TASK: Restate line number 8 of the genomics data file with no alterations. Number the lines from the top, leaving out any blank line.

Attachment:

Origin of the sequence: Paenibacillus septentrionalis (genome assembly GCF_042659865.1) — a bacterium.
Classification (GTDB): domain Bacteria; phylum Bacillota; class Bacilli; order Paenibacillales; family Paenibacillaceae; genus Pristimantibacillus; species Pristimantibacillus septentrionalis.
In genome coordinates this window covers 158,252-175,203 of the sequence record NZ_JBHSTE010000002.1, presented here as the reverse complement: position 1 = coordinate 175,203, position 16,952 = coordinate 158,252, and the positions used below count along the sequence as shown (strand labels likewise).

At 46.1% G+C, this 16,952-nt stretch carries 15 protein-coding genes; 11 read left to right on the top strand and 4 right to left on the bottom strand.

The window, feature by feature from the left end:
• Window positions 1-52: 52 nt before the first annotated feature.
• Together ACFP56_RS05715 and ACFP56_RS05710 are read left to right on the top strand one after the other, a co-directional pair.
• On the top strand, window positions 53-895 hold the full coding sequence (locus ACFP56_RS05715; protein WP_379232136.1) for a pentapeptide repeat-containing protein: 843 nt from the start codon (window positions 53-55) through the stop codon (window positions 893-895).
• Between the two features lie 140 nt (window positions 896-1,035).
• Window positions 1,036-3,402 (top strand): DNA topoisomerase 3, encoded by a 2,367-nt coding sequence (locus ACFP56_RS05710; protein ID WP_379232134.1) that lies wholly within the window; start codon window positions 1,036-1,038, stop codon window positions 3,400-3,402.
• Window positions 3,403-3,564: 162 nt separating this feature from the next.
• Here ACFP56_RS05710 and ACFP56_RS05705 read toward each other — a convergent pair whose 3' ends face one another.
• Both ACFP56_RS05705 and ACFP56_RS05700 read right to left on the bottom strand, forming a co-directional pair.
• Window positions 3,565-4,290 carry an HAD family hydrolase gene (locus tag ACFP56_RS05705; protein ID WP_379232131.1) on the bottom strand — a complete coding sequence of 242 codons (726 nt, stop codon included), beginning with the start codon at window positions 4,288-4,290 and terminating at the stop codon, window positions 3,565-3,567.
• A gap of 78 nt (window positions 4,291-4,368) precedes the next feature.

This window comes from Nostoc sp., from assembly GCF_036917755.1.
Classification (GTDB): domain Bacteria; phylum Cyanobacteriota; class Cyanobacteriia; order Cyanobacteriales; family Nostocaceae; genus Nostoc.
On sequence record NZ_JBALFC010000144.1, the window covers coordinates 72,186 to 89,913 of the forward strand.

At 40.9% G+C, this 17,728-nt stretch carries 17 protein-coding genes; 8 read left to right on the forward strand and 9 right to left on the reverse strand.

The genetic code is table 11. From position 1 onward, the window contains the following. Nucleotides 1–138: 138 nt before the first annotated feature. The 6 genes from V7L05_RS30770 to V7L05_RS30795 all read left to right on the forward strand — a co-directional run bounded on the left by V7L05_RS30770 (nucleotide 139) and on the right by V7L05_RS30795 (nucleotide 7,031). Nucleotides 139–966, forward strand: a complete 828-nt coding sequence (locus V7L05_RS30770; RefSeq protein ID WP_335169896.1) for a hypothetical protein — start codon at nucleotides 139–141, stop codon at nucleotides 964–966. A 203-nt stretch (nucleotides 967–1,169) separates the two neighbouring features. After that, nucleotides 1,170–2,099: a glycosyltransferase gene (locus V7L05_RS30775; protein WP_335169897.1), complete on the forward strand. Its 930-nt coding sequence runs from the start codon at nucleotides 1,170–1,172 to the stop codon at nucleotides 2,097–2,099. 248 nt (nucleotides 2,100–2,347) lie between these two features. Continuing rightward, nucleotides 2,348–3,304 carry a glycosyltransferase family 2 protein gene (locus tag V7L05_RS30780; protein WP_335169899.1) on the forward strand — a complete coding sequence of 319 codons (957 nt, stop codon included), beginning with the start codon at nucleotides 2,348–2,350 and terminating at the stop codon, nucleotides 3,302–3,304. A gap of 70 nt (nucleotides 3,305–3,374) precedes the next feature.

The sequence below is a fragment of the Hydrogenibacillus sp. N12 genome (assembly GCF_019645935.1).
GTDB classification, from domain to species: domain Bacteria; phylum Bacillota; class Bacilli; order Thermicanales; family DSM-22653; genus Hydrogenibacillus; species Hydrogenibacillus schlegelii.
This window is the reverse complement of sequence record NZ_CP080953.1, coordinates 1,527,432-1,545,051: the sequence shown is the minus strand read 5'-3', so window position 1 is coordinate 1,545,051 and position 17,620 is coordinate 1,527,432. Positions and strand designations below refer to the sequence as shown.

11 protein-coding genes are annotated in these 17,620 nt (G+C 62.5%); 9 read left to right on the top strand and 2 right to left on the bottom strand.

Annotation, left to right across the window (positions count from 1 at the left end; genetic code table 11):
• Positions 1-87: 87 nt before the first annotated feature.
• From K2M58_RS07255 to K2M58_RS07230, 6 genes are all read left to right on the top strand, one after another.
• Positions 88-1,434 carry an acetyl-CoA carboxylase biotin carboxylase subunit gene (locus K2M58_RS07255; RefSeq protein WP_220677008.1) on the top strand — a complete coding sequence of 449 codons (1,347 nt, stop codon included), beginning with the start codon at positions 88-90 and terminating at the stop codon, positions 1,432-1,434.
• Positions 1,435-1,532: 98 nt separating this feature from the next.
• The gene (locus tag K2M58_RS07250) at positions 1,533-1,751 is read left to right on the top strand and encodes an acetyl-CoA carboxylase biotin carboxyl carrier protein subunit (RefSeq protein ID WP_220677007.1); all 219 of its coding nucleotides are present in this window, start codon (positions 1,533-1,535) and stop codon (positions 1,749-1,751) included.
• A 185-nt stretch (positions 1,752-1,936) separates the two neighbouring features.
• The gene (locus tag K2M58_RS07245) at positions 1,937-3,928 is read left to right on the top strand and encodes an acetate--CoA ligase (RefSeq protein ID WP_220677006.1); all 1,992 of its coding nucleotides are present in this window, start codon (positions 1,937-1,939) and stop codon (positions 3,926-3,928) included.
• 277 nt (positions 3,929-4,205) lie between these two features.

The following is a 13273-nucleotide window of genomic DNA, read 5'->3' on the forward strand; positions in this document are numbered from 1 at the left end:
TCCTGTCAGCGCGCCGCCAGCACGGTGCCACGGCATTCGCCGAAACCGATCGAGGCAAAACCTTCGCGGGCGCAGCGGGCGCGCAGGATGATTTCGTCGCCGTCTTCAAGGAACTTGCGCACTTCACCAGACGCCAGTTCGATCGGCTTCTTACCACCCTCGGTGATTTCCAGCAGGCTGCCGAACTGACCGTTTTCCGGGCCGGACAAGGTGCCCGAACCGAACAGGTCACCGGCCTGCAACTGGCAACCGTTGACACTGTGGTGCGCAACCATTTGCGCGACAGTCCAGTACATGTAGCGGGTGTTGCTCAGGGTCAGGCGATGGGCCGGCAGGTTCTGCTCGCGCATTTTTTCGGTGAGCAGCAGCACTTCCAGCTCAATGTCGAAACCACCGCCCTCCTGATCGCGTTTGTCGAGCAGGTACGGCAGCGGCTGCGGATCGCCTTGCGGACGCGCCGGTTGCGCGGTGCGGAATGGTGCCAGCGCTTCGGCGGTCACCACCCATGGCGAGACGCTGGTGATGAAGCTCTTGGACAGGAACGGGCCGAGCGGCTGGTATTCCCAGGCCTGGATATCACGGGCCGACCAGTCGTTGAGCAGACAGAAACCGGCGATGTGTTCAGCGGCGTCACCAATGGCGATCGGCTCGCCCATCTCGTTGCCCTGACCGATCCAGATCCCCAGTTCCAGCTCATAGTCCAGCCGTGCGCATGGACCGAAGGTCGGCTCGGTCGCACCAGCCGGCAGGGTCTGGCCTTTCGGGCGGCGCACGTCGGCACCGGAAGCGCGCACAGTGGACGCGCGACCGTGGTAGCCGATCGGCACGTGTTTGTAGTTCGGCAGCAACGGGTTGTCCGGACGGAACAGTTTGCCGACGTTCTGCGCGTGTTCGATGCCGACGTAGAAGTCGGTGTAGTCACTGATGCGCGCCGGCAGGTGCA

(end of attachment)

• On the top strand, window positions 53-895 hold the full coding sequence (locus ACFP56_RS05715; protein WP_379232136.1) for a pentapeptide repeat-containing protein: 843 nt from the start codon (window positions 53-55) through the stop codon (window positions 893-895).